•   Aboriginalsexualhealth.ca Culturally safe and healing sexual health information for Aboriginal communities.
  • Sexandu.ca Provides guidance and advice to help individuals develop and maintain a healthy sexuality.

Sexual Health Education

  • Alberta Health Services Sexual and Reproductive Health Education and consultation programs and services provided in each zone.
  • Action Canada for Sexual Health and Rights  Provides resources and information on advocacy, education, services and international and national policy engagement
  • MediaSmarts   Provides educational resources to help raise a media savvy generation
  • Canadian Guidelines for Sexual Health Education Provides information to educators about key concepts in comprehensive sexual health education.
  • Questions & Answers: Sexual Orientation in Schools  Answers common questions about sexual orientation in schools
  • Questions & Answers: Sexual Education in Schools Answers many questions about sexual health education in schools.
  • Talking About Sexuality in Canadian Communities For service providers working with high-risk youth and youth with disabilities
  • Technology & Media
  • NeedHelpNow For youth who have been impacted personally by a sexual picture or video being shared by a peer or peers (sexting), cyberbullying personally or are supporting a friend. 
  • MediaSmarts   Provides educational resources to help raise a media savvy generation.

Links to resources outside of the TeachingSexualHealth.ca website are provided for information only and do not imply an endorsement of views, products, or services. Although our staff regularly reviews these links, we can’t be certain that they are 100% credible since their content can be changed at any time.

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sex education in schools canada

sex education in schools canada

Why people protested LGBTQ+ education in schools

Here’s what they’re protesting for and against.

⭐️HERE’S WHAT YOU NEED TO KNOW⭐️

  • Thousands protested across Canada on Sept. 20.
  • They were there to oppose how schools address sexual orientation and gender.
  • They say parents should be responsible for deciding whether and when to teach these subjects.
  • Counter-protesters also showed up in opposition.
  • They say having schools involved is essential for the well-being of LGBTQ+ youth.
  • Learn more about some of the arguments on both sides. ⬇️ ⬇️ ⬇️

Thousands of Canadians rallied across the country yesterday to voice their concerns about how LGBTQ+ issues are handled in schools.

From Vancouver all the way to Charlottetown, Canadians gathered to speak out about everything from sex education to preferred pronoun policies.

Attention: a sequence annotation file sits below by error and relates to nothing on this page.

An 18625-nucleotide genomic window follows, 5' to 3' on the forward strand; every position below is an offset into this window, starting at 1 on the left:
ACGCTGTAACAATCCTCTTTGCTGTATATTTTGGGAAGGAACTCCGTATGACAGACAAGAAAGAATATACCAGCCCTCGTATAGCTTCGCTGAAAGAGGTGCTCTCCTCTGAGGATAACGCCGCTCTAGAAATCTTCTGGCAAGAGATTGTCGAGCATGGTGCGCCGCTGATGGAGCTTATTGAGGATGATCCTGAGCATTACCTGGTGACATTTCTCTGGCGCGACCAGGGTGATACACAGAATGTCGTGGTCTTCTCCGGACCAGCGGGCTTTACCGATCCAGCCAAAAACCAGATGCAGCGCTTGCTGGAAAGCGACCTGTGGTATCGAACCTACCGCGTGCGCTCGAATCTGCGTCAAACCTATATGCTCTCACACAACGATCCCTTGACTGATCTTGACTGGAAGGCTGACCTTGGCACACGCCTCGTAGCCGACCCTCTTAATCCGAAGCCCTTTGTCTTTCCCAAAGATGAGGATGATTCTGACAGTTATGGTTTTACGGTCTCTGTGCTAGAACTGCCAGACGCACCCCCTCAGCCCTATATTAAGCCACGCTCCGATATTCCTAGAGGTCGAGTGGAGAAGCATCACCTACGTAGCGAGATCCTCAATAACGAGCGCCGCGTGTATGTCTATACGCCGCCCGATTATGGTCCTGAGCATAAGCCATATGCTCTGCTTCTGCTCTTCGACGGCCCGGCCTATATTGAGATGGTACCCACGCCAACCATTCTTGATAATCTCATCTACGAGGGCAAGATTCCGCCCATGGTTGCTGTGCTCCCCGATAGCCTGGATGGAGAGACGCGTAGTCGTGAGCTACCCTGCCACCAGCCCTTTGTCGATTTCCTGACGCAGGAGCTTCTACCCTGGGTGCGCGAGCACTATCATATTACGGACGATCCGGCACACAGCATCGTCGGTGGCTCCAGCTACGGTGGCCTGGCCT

In many cases, they were met by counter-protesters.

For some, the message was that schools are overstepping and parents should decide when kids are exposed to these topics.

On the other side, many said that LGBTQ+ education is essential and that school should be a safe space for kids to explore their gender.

  • WATCH — Here ’ s what 2SLGBTQQIPAA+ stands for

sex education in schools canada

What protesters say

A group called the “1 Million March 4 Children” organized the protests, though it’s important to note that not everyone who showed up to support the protest shared the same beliefs or goals.

On the group’s website, they say their goal is to advocate for the “elimination of the sexual orientation and gender identity (SOGI) curriculum, pronouns, gender ideology and mixed bathrooms in schools.”

sex education in schools canada

They say they’re protecting kids from indoctrination and sexualization. Indoctrination is like brainwashing, where you force somebody to accept a set of beliefs.

Demonstrator Nathan McMillan, who joined protests at Queen’s Park in Toronto, Ontario, said he was there to “support children” and “maintain their innocence.”

He was one of many who said that conversations about sexuality and gender should be “​​between parents and their children,” and teachers and schools should stay out of it. 

Some people also came out to protest school policies around preferred pronouns.

Pronouns are how we refer to people without using their names. Examples include: he/him, she/her and they/them.

  • WATCH — She/her, he/him and they/them. What are pronouns?

Saskatchewan and New Brunswick recently started requiring teachers and schools to inform parents when their child, if they are under the age of 16, chooses to use a different gender pronoun than the one they were assigned at birth. 

“I don't believe that our education system should be teaching kids to be untruthful with their parents,” New Brunswick Premier Blaine Higgs said during Wednesday’s protest.

“We are going to be insistent that there ’ s a process here where parents are informed, parents make decisions and they decide. It ’ s not the system deciding for them.”

What the LGBTQ+ community and their allies say

Counter-protesters, who also showed up at Wednesday ’ s rallies, said LGBTQ+ education is essential to make sure LGBTQ+ kids feel represented in the classroom and understand that others like them exist. 

sex education in schools canada

Keegan Vergara said a lack of LGBTQ+ education when she was growing up led to self-hatred and isolation. Vergara is an LGBTQ+ representative for the Social Work Students’ Association at the University of Manitoba who joined a Winnipeg counter protest. 

“Being queer was never something that was ever talked about, so I had no understanding of what these feelings were I was experiencing,” she said.

“All I knew is that they were bad because this was just being thrown at me by other kids,” said Vergara, 21.

  • FIRST PERSON — I’m not learning LGBTQ+ history in school. That’s a problem

Annie Kidder, executive director of People for Education, a non-profit focused on public education, told CBC News that research supports the value of LGBTQ+ education. 

In Ontario, she said, the curriculum has been informed by a wide range of groups including experts in health, mental health and well-being.